Embodied embedded cognition

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Embodied embedded cognition (EEC) is a philosophical theoretical position in cognitive science, closely related to situated cognition, embodied cognition, embodied cognitive science and dynamical systems theory. The theory states that intelligent behaviour emerges from the interplay between brain, body and world.[1] The world is not just the 'play-ground' on which the brain is acting. Rather, brain, body and world are equally important factors in the explanation of how particular intelligent behaviours come about in practice.

Embodiment and embeddedness[edit]

EEC is divided into two aspects: embodiment and embeddedness (or situatedness).

Embodiment refers to the idea that the body's internal milieu (a.o. homeostatic and hormonal states) heavily influences the higher 'cognitive' processes in the brain, presumably via the emotional system (see e.g. Antonio Damasio's theory of somatic markers). To put it simply: the state of your body is a direct factor of importance on the kinds of cognitive processes that may arise in the higher parts of your brain.

Embeddedness refers to the idea that physical interaction between the body and the world strongly constrain the possible behaviours of the organism, which in turn influences (indeed, partly constitutes) the cognitive processes that emerge from the interaction between organism and world.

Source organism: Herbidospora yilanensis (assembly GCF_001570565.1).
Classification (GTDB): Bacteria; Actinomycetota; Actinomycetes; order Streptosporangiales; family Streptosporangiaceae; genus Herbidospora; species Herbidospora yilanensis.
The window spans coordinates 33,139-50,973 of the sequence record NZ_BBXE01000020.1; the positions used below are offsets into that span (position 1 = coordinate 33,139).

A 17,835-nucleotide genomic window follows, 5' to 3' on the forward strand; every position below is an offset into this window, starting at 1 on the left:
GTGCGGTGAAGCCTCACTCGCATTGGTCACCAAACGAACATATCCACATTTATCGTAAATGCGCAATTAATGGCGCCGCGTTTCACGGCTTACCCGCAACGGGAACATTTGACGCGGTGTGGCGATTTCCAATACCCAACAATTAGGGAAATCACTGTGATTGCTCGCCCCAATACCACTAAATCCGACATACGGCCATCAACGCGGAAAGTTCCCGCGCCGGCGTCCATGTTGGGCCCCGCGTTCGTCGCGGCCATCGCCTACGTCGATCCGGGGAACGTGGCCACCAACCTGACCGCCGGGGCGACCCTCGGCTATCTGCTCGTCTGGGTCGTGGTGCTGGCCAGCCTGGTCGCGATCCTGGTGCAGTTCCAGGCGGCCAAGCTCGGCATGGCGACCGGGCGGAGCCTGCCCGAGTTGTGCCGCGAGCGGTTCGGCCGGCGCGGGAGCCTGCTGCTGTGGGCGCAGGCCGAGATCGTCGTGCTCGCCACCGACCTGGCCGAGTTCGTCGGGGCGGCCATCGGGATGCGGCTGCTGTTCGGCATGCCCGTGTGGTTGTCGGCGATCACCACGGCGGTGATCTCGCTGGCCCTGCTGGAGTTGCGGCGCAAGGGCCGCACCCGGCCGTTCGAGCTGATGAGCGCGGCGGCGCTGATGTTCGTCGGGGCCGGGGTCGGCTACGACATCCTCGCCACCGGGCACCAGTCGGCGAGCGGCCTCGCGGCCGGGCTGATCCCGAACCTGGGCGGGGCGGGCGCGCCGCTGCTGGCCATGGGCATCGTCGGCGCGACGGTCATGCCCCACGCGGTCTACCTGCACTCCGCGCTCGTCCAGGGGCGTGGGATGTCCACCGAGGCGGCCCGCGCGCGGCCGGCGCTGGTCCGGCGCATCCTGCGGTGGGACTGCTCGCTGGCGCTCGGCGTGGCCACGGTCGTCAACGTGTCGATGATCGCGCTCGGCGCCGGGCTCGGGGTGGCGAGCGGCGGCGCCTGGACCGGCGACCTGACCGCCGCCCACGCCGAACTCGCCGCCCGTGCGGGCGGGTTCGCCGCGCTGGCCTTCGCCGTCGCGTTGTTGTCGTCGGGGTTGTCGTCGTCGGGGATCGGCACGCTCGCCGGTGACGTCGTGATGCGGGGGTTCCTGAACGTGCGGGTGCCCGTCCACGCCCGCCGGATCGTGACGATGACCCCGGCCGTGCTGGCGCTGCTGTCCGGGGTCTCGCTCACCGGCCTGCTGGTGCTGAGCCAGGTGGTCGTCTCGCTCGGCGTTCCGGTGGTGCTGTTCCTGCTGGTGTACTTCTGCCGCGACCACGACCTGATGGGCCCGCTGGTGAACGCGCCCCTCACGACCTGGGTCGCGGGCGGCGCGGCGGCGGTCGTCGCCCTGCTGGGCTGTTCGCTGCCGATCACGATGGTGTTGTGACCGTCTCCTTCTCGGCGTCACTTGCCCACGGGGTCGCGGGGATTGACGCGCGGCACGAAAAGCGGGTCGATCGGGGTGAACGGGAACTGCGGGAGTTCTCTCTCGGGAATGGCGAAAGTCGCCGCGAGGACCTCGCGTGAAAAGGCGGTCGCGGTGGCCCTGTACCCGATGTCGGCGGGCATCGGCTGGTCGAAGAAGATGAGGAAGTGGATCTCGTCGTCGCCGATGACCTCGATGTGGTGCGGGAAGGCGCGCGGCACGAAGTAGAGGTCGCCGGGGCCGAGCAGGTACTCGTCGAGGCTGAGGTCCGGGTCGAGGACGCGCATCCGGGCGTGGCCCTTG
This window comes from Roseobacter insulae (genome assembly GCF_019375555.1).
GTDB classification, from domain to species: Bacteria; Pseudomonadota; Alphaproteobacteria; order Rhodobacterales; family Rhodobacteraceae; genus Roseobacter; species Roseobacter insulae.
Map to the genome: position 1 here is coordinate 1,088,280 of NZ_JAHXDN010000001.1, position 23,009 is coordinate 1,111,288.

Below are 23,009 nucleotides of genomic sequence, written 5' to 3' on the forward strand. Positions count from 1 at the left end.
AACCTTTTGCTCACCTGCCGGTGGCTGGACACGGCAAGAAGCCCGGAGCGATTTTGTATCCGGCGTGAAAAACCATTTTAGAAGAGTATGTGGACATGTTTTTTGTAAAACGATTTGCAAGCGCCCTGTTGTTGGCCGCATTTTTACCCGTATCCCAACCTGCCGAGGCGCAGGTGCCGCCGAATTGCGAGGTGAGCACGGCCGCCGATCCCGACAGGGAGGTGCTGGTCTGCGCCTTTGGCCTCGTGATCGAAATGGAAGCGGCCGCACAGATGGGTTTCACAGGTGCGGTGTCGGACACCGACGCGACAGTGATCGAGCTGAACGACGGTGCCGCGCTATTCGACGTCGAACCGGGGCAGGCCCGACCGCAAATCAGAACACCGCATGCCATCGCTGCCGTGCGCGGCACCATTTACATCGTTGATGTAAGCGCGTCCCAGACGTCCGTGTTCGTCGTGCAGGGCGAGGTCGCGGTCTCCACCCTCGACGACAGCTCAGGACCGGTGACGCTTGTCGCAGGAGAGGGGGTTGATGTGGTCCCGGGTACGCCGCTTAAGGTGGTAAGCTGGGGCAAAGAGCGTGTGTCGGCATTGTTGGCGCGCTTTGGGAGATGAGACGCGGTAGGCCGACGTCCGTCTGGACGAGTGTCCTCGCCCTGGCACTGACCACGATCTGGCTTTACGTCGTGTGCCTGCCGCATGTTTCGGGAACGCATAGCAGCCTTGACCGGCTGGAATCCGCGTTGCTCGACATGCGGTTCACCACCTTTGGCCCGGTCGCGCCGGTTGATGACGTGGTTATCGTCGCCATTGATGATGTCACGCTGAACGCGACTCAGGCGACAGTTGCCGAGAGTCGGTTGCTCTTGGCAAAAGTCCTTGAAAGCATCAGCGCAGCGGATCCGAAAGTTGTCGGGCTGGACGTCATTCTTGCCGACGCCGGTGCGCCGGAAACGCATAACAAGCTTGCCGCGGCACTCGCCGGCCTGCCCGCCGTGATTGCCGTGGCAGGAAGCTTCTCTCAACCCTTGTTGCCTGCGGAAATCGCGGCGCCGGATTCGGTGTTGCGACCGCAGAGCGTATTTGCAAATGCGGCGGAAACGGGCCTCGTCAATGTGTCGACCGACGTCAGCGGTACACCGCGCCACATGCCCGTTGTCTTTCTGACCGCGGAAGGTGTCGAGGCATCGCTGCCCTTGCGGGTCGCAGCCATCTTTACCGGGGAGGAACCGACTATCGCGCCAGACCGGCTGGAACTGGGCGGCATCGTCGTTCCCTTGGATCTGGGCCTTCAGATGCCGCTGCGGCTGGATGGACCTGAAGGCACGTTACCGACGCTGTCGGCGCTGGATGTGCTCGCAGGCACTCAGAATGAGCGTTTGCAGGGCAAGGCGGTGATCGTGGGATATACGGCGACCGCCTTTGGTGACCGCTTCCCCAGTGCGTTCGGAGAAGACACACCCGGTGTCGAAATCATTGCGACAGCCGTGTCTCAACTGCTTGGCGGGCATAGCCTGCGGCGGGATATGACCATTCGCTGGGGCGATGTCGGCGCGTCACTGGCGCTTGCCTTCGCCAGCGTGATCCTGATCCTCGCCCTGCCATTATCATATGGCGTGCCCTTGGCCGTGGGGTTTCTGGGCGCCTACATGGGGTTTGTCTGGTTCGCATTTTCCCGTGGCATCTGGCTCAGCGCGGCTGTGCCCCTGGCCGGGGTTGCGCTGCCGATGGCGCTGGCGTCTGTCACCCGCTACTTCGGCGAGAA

The theory is an explicit reaction to the currently dominant cognitivist paradigm, which states that cognitive systems are essentially computational-representational systems (like computer software), processing input and generating output (behaviour) on the basis of internal information processing. In cognitivism, the causal root of behaviour lies in the 'virtual' processes governed by the software that runs on our brains. The brain is purely the hardware on which the software is implemented. The body (sensors and actors) are purely input-output devices that are in service of the brain. The world is merely the play-ground (the object) in which the cognitive agent acts.

In contrast, EEC holds that the actual physical processes in body and in body-world interaction partly constitute whatever it is that we call 'the cognitive system' as a whole. Body, world and brain form a system. Together these system-parts 'cause' intelligent behaviour to arise as a system property. Dynamical Systems Theory is a way of modeling behaviour that teams up quite naturally with the theoretical concepts of EEC. The theory of practopoiesis describes the rules adaptive systems need to obey if they are to successfully implement embodied and embedded cognition.

Current discussions include:

  • Is EEC really a (positive) theory of itself, or merely a bunch of complaints about what is wrong about (a too extreme version of) cognitivism?
  • Is EEC too 'descriptive', instead of really explaining anything about cognition?
  • How can EEC explain linguistic processes and processes of explicit conscious reasoning?
  • What would be the most informative empirical hypotheses, starting from an EEC perspective?
  • Can we use traditional methods (stimulus-response paradigms) of experimental psychology to test EEC hypotheses?


Theorists that inspired the EEC programme (but might not necessarily adhere to the above position) include:

See also[edit]


  1. ^ "Embodied Cognition". Stanford Encyclopedia. 25 July 2011.

External links[edit]